You can watch her presentation on the four (roughly 9-minute) videos below.

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For more information about the Project on Law and Mind Sciences, click here.  For a sample of related Situationist posts, see “Can’t Get No Satisfaction!: The Law Student’s Job Hunt – Part II,” “Dan Gilbert on the Situation of Our Decisions,”and “Just Choose It!”  To review all of the Situationist posts that discuss the problem with, or illusion of, choices, click here.

Posted in Abstracts, Choice Myth, Positive Psychology, Social Psychology, Video | Tagged: , , | 4 Comments »

Situationism in the Blogosphere, November 2009 – Part II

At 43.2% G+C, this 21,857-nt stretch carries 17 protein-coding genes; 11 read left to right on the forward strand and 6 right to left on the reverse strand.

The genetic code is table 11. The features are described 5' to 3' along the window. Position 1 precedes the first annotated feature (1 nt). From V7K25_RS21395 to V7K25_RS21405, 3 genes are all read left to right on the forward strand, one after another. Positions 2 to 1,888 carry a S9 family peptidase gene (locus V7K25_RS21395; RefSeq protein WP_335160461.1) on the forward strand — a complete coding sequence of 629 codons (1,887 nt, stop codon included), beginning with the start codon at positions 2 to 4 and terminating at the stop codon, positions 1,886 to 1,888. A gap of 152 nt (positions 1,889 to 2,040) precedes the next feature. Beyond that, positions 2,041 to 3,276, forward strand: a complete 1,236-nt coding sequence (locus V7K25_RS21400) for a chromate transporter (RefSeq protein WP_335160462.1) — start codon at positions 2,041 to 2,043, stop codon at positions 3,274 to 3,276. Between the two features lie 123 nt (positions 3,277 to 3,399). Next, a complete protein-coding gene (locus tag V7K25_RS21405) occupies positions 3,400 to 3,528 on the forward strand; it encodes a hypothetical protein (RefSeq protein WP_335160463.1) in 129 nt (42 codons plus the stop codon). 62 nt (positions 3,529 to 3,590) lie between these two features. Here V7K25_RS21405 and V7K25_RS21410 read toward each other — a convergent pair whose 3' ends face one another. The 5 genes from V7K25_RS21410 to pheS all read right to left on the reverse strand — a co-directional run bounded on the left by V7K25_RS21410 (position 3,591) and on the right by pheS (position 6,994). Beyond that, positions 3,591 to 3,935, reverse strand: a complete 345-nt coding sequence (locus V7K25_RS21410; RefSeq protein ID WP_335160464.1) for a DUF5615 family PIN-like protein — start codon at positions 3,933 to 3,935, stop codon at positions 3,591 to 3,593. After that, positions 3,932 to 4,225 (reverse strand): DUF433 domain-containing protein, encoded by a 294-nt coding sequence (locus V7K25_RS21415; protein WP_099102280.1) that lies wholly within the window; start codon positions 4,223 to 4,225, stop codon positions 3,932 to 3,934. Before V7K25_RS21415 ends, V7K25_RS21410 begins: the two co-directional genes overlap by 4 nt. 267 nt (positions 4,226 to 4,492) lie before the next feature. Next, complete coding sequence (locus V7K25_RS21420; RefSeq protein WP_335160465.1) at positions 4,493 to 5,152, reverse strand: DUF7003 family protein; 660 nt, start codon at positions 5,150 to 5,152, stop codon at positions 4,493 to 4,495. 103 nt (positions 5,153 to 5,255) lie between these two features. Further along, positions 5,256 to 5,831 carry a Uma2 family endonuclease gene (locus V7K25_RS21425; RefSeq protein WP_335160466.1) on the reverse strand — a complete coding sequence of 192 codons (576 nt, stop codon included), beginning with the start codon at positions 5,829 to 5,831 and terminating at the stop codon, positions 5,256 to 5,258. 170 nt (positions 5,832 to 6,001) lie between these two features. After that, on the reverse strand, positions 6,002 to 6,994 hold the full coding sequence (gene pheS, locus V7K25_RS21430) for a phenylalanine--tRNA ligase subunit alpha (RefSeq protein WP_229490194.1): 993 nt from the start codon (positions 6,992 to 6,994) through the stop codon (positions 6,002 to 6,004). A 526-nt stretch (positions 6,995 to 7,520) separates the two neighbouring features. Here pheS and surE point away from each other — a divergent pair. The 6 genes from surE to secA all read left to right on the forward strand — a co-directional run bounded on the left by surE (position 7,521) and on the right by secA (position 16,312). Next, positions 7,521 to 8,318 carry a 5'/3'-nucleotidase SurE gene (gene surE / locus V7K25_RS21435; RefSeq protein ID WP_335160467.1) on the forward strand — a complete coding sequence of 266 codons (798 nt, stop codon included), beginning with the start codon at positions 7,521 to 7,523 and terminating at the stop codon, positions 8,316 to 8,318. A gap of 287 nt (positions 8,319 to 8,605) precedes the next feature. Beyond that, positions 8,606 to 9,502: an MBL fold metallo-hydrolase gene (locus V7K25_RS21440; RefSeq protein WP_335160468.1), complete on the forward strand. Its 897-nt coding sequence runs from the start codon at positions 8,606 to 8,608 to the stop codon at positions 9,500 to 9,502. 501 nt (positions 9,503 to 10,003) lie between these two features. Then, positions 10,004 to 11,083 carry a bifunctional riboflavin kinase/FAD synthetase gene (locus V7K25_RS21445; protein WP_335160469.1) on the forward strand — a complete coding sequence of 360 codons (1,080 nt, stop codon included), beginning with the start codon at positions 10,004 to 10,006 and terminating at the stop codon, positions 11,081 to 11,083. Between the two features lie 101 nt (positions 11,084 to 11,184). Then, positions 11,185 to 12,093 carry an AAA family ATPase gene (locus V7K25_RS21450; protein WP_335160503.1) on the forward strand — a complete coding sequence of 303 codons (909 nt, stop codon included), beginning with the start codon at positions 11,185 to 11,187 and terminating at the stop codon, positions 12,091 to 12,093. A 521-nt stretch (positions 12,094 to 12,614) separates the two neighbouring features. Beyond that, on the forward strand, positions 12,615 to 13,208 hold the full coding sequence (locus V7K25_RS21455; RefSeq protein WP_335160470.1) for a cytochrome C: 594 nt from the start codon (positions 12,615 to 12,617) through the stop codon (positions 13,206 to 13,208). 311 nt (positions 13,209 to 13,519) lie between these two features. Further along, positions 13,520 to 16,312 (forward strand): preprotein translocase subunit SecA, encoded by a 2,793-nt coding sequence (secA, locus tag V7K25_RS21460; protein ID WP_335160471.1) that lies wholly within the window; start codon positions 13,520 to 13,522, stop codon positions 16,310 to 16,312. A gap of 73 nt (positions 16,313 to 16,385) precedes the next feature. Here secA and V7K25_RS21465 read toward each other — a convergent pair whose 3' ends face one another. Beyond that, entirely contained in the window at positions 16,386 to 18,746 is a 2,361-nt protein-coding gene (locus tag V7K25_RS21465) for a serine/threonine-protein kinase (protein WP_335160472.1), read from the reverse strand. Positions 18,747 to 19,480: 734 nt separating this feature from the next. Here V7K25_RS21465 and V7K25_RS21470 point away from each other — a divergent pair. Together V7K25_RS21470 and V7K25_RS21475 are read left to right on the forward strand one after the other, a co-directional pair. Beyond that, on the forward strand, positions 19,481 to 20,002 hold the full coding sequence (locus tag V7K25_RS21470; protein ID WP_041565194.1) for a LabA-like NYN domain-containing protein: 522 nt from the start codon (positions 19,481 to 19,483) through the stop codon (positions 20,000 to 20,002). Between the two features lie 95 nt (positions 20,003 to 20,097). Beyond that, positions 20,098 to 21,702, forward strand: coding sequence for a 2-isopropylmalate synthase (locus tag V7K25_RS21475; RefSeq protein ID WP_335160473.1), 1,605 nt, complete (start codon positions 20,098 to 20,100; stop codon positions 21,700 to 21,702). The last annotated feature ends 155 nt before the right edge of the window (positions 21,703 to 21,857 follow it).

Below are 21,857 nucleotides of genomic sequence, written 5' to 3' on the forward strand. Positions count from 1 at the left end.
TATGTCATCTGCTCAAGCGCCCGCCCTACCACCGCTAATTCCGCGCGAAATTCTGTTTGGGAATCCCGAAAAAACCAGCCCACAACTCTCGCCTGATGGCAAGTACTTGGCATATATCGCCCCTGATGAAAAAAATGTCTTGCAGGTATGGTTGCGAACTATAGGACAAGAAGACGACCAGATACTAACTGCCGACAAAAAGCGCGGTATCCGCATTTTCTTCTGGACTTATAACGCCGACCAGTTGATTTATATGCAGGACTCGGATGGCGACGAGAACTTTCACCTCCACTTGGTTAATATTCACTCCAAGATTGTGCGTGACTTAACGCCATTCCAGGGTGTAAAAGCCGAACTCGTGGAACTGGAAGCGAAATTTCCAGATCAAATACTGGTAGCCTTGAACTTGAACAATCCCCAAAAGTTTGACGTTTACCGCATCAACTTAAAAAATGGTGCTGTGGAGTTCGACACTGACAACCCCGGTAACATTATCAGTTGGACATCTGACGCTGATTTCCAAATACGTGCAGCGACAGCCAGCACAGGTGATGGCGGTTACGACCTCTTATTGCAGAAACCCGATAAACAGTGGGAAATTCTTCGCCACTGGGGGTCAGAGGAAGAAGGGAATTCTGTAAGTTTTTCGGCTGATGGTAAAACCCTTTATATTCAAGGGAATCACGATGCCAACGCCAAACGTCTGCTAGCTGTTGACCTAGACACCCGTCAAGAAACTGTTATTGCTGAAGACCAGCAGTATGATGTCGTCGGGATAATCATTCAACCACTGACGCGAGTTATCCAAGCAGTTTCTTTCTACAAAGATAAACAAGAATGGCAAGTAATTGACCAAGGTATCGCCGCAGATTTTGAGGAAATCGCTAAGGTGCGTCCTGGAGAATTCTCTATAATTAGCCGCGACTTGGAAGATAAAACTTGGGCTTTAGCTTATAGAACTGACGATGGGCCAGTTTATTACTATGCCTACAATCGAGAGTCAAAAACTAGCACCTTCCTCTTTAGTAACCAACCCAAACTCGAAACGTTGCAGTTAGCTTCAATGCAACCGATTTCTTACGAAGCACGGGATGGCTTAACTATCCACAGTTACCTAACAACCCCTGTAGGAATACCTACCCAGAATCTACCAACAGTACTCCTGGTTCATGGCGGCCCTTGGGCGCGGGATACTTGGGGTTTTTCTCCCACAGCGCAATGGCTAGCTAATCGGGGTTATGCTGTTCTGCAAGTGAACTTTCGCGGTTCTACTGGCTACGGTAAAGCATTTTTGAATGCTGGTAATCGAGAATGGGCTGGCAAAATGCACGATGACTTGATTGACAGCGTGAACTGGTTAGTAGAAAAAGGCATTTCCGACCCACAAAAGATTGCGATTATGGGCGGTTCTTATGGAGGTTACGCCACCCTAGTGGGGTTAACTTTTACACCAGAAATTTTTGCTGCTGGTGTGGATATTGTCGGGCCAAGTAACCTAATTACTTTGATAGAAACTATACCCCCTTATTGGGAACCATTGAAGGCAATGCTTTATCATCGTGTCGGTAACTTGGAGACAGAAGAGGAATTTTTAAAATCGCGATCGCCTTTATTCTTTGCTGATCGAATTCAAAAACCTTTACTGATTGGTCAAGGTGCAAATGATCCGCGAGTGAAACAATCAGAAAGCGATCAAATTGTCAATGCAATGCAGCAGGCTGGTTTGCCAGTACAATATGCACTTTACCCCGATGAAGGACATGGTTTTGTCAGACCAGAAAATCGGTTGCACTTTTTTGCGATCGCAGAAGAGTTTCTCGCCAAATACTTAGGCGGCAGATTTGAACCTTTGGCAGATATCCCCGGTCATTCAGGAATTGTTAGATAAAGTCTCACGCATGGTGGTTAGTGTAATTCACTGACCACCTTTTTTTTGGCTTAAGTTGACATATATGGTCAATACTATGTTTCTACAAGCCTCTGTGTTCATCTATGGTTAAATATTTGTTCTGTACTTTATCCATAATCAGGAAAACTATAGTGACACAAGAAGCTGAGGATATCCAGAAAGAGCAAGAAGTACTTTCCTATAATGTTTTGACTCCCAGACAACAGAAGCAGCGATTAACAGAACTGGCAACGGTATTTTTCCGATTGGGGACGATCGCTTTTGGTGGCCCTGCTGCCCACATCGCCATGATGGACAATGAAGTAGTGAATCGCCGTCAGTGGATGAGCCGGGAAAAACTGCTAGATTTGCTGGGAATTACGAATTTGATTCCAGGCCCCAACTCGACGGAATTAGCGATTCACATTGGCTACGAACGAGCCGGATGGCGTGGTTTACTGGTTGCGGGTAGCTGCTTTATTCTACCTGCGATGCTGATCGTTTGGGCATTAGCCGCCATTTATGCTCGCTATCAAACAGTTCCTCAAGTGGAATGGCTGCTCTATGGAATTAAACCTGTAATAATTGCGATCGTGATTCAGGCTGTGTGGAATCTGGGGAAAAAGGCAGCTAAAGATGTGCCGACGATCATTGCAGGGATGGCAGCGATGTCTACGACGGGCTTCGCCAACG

Posted by The Situationist Staff on December 3, 2009

blogosphere image

Below, we’ve posted titles and a brief quotation from some of our favorite non-Situationist situationist blogging during November 2009 (they are listed in alphabetical order by source).

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From Nicholas Herrera Psychology Today Blog: “Attributional Biases and Violent Soccer Play”

“On November 5, 2009, during a soccer match between the University of New Mexico and Brigham Young University, UNM defender Elizabeth Lambert behaved badly. […] People seem to think that Lambert’s actions on the field reflect a deep-seated anger, moral defect, or unconscious conflict. […] These simple explanations are comforting, because they reaffirm what most people already believe: Good people do good things and bad people do bad things. However, they neglect the findings of social psychology, which show that behavior is a function of the person and the situation.” Read more . . .

From Nicholas Herrera Psychology Today Blog: “Cognitive Dissonance, the Need to Belong, and Mass Murder”